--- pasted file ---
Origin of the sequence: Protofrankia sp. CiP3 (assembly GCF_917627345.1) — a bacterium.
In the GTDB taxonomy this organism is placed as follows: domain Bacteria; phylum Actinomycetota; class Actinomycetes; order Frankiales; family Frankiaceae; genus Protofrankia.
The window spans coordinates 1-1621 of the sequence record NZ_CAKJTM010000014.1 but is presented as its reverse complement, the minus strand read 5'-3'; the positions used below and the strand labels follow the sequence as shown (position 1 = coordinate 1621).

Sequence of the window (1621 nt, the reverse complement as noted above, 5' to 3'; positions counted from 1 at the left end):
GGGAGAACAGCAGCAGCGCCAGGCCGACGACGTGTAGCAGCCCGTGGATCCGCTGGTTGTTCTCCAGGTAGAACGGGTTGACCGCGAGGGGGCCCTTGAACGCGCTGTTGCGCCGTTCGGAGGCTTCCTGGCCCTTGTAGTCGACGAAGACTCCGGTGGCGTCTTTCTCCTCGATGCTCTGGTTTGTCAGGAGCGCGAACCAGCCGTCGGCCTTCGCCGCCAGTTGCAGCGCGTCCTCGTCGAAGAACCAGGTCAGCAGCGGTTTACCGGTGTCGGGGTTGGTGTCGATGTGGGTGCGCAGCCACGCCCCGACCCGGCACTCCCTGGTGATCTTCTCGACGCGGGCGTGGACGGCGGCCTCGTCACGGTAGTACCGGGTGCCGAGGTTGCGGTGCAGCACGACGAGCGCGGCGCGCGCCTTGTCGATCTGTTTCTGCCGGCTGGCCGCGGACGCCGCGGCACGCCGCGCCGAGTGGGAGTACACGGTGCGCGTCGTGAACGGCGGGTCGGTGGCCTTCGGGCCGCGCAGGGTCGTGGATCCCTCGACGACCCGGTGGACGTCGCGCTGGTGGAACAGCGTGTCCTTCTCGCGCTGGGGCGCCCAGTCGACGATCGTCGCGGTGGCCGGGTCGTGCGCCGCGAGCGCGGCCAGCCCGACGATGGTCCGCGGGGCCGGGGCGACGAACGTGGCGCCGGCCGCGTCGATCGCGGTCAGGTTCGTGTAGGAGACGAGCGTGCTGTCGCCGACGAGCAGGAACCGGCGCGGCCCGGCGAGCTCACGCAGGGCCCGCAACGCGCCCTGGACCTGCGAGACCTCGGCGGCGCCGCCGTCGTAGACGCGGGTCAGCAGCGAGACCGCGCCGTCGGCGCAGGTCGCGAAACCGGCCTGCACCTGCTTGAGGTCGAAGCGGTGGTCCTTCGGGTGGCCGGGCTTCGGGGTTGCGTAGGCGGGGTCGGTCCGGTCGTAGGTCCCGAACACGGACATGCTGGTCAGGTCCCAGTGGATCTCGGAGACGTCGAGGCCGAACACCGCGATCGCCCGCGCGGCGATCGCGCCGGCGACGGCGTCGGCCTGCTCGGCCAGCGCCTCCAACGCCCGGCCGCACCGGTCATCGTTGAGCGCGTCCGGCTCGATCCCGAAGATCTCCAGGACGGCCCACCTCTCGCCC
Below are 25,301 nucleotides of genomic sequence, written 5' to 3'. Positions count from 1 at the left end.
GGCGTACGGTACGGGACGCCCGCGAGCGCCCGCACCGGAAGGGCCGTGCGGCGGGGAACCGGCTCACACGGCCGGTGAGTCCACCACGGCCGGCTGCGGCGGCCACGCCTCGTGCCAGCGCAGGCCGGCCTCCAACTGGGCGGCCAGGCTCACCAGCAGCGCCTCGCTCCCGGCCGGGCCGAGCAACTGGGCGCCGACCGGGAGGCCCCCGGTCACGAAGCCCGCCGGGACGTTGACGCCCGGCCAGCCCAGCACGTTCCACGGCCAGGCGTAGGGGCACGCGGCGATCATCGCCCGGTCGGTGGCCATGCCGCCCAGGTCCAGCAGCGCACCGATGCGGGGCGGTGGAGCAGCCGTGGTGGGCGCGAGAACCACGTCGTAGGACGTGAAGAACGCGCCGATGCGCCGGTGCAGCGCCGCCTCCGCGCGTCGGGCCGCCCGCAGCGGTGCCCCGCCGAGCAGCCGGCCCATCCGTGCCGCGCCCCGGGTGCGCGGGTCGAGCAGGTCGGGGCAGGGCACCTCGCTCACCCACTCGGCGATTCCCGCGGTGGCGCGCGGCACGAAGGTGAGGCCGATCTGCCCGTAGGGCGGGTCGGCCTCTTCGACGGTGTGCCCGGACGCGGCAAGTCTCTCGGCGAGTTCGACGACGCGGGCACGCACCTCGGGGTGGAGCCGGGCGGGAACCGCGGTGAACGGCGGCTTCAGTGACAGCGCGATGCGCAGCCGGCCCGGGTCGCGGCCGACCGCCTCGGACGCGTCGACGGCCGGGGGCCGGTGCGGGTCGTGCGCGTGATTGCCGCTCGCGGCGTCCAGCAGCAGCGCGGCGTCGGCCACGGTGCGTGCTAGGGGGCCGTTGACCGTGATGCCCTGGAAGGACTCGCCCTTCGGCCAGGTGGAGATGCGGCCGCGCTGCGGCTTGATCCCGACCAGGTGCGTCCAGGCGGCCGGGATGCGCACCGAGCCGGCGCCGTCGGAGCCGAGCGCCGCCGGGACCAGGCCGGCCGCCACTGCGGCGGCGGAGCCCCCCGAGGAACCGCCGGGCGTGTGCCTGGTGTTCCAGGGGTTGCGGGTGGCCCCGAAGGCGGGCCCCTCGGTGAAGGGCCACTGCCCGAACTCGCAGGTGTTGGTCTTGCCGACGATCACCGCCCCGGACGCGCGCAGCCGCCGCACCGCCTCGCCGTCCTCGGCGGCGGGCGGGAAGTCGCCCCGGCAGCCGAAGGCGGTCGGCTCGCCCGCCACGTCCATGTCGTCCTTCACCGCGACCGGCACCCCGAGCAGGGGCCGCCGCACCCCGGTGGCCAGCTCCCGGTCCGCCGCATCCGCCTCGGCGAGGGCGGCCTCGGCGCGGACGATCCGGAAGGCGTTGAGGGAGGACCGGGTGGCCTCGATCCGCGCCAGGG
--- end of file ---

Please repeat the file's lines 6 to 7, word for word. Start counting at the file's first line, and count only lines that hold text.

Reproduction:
Below are 25,301 nucleotides of genomic sequence, written 5' to 3'. Positions count from 1 at the left end.
GGCGTACGGTACGGGACGCCCGCGAGCGCCCGCACCGGAAGGGCCGTGCGGCGGGGAACCGGCTCACACGGCCGGTGAGTCCACCACGGCCGGCTGCGGCGGCCACGCCTCGTGCCAGCGCAGGCCGGCCTCCAACTGGGCGGCCAGGCTCACCAGCAGCGCCTCGCTCCCGGCCGGGCCGAGCAACTGGGCGCCGACCGGGAGGCCCCCGGTCACGAAGCCCGCCGGGACGTTGACGCCCGGCCAGCCCAGCACGTTCCACGGCCAGGCGTAGGGGCACGCGGCGATCATCGCCCGGTCGGTGGCCATGCCGCCCAGGTCCAGCAGCGCACCGATGCGGGGCGGTGGAGCAGCCGTGGTGGGCGCGAGAACCACGTCGTAGGACGTGAAGAACGCGCCGATGCGCCGGTGCAGCGCCGCCTCCGCGCGTCGGGCCGCCCGCAGCGGTGCCCCGCCGAGCAGCCGGCCCATCCGTGCCGCGCCCCGGGTGCGCGGGTCGAGCAGGTCGGGGCAGGGCACCTCGCTCACCCACTCGGCGATTCCCGCGGTGGCGCGCGGCACGAAGGTGAGGCCGATCTGCCCGTAGGGCGGGTCGGCCTCTTCGACGGTGTGCCCGGACGCGGCAAGTCTCTCGGCGAGTTCGACGACGCGGGCACGCACCTCGGGGTGGAGCCGGGCGGGAACCGCGGTGAACGGCGGCTTCAGTGACAGCGCGATGCGCAGCCGGCCCGGGTCGCGGCCGACCGCCTCGGACGCGTCGACGGCCGGGGGCCGGTGCGGGTCGTGCGCGTGATTGCCGCTCGCGGCGTCCAGCAGCAGCGCGGCGTCGGCCACGGTGCGTGCTAGGGGGCCGTTGACCGTGATGCCCTGGAAGGACTCGCCCTTCGGCCAGGTGGAGATGCGGCCGCGCTGCGGCTTGATCCCGACCAGGTGCGTCCAGGCGGCCGGGATGCGCACCGAGCCGGCGCCGTCGGAGCCGAGCGCCGCCGGGACCAGGCCGGCCGCCACTGCGGCGGCGGAGCCCCCCGAGGAACCGCCGGGCGTGTGCCTGGTGTTCCAGGGGTTGCGGGTGGCCCCGAAGGCGGGCCCCTCGGTGAAGGGCCACTGCCCGAACTCGCAGGTGTTGGTCTTGCCGACGATCACCGCCCCGGACGCGCGCAGCCGCCGCACCGCCTCGCCGTCCTCGGCGGCGGGCGGGAAGTCGCCCCGGCAGCCGAAGGCGGTCGGCTCGCCCGCCACGTCCATGTCGTCCTTCACCGCGACCGGCACCCCGAGCAGGGGCCGCCGCACCCCGGTGGCCAGCTCCCGGTCCGCCGCATCCGCCTCGGCGAGGGCGGCCTCGGCGCGGACGATCCGGAAGGCGTTGAGGGAGGACCGGGTGGCCTCGATCCGCGCCAGGG